On Wednesday October 5th, as paperwork was readied, we had one last routine ECHO done on Mylah's heart. Dr. Ackerman wasn't satisfied with the it. He said her pulmonary artery showed signs of continued stenosis and that he wanted to give Mylah prostaglandins to open up the ductus they had decided to let close after birth. Mylah reacted horribly to the prostaglandins and had her first Tet Spell. Her O2 Saturation was in the low 40's, she turned grey and blue and had to be closely monitored and put on oxygen. The doctors decided that immediate emergency surgery was required. That night our precious baby went in for her first open heart surgery. The surgery lasted four hours and a BT shunt was placed between her pulmonary artery and her aorta. This provided adequate flow of blood to keep her oxygen saturation at 90 and slightly above.



She went home 4 days later. 

After 6 months of growing and laughing and loving on our precious Heart Baby, on April 19, 2012 we took Mylah in for a routine Cardiologist check up. We had started to notice that she was getting tired more often throughout the day and would only stay up for two hours at a time before needing another nap. We realized her heart was probably slowing down and she was outgrowing the BT Shunt that was placed six months before.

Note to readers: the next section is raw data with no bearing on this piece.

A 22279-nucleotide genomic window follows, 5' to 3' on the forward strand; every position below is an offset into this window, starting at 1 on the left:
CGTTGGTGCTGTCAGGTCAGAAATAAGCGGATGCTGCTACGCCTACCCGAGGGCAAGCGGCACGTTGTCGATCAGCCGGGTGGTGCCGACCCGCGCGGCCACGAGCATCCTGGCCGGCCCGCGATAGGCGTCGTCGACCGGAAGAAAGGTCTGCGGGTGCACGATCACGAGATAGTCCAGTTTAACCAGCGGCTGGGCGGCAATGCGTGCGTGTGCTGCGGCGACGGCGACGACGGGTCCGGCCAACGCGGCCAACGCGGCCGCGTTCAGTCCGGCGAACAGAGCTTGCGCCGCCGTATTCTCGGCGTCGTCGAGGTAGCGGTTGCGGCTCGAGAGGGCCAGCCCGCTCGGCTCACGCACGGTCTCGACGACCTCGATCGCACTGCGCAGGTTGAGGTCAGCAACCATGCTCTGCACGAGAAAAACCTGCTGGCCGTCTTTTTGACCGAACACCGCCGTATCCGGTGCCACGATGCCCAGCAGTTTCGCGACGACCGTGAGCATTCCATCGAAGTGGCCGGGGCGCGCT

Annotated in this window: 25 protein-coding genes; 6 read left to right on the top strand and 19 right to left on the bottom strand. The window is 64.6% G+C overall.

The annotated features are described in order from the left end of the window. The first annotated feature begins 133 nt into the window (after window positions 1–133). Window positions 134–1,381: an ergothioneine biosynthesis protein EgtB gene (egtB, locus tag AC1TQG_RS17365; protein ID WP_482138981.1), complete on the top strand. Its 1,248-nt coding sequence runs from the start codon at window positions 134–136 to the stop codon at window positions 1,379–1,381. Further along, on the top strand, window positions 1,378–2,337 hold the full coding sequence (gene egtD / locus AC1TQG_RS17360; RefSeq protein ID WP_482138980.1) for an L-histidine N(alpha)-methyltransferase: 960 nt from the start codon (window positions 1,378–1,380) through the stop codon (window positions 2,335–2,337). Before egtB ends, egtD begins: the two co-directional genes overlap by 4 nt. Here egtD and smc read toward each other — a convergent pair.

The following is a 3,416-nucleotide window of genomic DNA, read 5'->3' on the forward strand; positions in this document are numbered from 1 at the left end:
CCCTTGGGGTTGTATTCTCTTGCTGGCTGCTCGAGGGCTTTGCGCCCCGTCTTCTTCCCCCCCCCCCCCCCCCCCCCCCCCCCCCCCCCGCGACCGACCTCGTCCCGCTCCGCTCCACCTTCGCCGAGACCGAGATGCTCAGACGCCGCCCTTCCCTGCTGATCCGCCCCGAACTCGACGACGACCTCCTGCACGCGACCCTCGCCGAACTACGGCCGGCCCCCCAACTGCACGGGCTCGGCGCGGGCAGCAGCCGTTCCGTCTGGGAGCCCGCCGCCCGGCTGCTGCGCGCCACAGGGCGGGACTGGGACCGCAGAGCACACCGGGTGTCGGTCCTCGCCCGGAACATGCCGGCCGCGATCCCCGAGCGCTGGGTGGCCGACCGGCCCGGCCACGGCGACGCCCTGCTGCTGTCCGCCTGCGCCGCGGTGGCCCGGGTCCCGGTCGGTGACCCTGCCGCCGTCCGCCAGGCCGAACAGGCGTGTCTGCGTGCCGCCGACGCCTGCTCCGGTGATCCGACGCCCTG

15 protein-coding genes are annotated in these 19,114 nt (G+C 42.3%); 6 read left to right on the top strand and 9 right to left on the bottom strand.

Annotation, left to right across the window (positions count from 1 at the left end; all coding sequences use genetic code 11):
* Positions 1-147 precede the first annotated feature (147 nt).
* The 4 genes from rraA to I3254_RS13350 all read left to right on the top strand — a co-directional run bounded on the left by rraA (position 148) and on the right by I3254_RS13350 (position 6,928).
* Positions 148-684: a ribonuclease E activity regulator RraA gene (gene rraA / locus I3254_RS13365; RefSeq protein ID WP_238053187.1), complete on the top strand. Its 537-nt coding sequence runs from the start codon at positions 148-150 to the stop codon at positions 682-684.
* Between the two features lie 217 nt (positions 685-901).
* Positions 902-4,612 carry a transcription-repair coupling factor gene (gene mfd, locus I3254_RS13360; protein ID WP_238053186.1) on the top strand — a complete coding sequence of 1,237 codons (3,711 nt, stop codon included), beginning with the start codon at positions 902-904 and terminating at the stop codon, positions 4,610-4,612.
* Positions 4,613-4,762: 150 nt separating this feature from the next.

Upon arriving at the cardiologist's office, she went through the routine procedures of and EKG and a Pulse Ox. Her O2 saturations were only at 75% and at her last check up they were in the high 80's. We knew Dr. Thomas was going to say something and we knew scheduling surgery was a necessity. 

After a routine ECHO Dr. Thomas said we would be scheduling surgery, he wasn't sure for when, but that he would have his office call us. We recieved a call that evening, from Dr. Thomas himself. He stated that because we now live three hours away from the Heart Center and the hospital and because the Heart Surgeon - Dr. Ciccolo - was leaving on a mission trip, we would need to schedule Mylah for a Heart Cath and surgery the next week.

We were in shock! We thought we would have more time, but knew this would be the best thing for her. We scheduled the surgery for April 25th, and her Heart Cath for that Monday before.